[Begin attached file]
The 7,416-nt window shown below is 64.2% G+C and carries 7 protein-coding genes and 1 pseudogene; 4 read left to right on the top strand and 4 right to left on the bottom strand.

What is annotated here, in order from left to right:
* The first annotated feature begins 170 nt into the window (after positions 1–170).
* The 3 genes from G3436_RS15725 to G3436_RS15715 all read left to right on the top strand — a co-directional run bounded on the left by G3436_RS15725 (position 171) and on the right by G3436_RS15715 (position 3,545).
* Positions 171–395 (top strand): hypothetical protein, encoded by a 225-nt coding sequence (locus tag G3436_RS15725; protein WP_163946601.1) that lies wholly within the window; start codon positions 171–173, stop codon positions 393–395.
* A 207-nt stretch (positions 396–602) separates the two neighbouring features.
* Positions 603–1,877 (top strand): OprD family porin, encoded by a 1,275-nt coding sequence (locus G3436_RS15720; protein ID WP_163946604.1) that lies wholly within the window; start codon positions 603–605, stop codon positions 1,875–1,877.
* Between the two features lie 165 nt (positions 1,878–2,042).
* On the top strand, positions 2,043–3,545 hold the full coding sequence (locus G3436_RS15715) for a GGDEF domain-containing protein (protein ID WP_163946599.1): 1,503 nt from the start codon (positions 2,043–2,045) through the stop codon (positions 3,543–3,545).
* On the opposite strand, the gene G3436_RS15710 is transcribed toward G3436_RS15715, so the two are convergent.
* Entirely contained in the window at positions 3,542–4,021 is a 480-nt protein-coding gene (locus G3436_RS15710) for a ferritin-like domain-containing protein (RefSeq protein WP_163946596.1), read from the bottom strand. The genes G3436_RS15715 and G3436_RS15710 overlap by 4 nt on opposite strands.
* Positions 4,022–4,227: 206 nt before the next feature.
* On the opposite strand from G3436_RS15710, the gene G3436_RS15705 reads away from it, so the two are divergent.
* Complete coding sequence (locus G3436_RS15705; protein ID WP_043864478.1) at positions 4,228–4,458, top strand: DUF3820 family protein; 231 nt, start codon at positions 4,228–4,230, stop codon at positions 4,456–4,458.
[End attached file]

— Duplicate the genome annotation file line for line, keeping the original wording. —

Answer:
The 7,416-nt window shown below is 64.2% G+C and carries 7 protein-coding genes and 1 pseudogene; 4 read left to right on the top strand and 4 right to left on the bottom strand.

What is annotated here, in order from left to right:
* The first annotated feature begins 170 nt into the window (after positions 1–170).
* The 3 genes from G3436_RS15725 to G3436_RS15715 all read left to right on the top strand — a co-directional run bounded on the left by G3436_RS15725 (position 171) and on the right by G3436_RS15715 (position 3,545).
* Positions 171–395 (top strand): hypothetical protein, encoded by a 225-nt coding sequence (locus tag G3436_RS15725; protein WP_163946601.1) that lies wholly within the window; start codon positions 171–173, stop codon positions 393–395.
* A 207-nt stretch (positions 396–602) separates the two neighbouring features.
* Positions 603–1,877 (top strand): OprD family porin, encoded by a 1,275-nt coding sequence (locus G3436_RS15720; protein ID WP_163946604.1) that lies wholly within the window; start codon positions 603–605, stop codon positions 1,875–1,877.
* Between the two features lie 165 nt (positions 1,878–2,042).
* On the top strand, positions 2,043–3,545 hold the full coding sequence (locus G3436_RS15715) for a GGDEF domain-containing protein (protein ID WP_163946599.1): 1,503 nt from the start codon (positions 2,043–2,045) through the stop codon (positions 3,543–3,545).
* On the opposite strand, the gene G3436_RS15710 is transcribed toward G3436_RS15715, so the two are convergent.
* Entirely contained in the window at positions 3,542–4,021 is a 480-nt protein-coding gene (locus G3436_RS15710) for a ferritin-like domain-containing protein (RefSeq protein WP_163946596.1), read from the bottom strand. The genes G3436_RS15715 and G3436_RS15710 overlap by 4 nt on opposite strands.
* Positions 4,022–4,227: 206 nt before the next feature.
* On the opposite strand from G3436_RS15710, the gene G3436_RS15705 reads away from it, so the two are divergent.
* Complete coding sequence (locus G3436_RS15705; protein ID WP_043864478.1) at positions 4,228–4,458, top strand: DUF3820 family protein; 231 nt, start codon at positions 4,228–4,230, stop codon at positions 4,456–4,458.